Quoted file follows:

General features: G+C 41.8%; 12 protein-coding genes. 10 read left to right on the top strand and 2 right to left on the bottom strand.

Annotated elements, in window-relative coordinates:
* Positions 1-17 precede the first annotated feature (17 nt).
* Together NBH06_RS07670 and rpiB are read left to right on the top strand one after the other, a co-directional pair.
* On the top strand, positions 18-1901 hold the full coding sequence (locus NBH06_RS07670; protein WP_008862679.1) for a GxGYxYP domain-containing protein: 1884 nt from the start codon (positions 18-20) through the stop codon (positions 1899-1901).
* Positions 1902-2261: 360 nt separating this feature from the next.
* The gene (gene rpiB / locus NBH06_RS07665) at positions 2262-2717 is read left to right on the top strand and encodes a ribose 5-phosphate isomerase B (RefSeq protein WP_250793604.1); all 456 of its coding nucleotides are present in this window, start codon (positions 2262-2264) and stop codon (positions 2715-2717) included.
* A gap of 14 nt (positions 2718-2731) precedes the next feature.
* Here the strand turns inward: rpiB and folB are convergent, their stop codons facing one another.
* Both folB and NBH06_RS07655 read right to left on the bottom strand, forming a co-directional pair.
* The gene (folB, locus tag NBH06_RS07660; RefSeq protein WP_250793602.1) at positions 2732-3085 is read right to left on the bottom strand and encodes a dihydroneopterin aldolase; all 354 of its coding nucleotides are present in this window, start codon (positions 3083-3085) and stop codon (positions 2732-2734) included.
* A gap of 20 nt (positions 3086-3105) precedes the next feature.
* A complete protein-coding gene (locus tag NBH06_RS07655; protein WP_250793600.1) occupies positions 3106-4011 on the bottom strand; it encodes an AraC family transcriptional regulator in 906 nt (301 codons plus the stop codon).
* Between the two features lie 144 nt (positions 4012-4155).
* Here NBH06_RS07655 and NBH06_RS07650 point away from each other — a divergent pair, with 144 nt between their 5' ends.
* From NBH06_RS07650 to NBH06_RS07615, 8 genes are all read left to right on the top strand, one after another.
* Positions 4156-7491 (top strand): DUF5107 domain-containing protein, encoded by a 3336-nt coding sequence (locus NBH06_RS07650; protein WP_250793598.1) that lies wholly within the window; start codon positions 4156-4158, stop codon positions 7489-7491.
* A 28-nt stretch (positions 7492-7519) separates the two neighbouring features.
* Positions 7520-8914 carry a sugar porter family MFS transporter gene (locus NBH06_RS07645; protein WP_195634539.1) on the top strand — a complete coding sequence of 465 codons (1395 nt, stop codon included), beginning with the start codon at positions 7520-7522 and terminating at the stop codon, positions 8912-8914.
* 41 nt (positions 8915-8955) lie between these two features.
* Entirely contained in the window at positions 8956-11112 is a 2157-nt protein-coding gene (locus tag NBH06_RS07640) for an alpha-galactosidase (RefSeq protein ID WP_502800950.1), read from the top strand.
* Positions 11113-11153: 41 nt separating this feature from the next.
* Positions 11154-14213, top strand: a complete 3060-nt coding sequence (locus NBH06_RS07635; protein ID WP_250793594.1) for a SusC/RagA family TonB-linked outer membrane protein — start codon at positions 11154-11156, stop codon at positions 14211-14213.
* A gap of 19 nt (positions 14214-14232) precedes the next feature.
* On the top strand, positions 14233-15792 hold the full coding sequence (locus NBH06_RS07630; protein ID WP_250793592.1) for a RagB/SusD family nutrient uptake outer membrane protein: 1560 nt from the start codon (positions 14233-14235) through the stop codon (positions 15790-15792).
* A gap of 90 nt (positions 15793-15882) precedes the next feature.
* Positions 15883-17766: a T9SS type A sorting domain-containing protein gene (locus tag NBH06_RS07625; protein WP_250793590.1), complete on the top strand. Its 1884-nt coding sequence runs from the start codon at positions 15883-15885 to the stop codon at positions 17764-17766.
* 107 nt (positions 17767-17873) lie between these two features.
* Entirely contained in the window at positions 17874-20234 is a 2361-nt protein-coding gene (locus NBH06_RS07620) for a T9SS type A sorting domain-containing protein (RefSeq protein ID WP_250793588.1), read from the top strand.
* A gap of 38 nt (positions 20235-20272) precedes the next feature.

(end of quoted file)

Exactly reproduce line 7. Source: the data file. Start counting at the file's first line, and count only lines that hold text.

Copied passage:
* The gene (gene rpiB / locus NBH06_RS07665) at positions 2262-2717 is read left to right on the top strand and encodes a ribose 5-phosphate isomerase B (RefSeq protein WP_250793604.1); all 456 of its coding nucleotides are present in this window, start codon (positions 2262-2264) and stop codon (positions 2715-2717) included.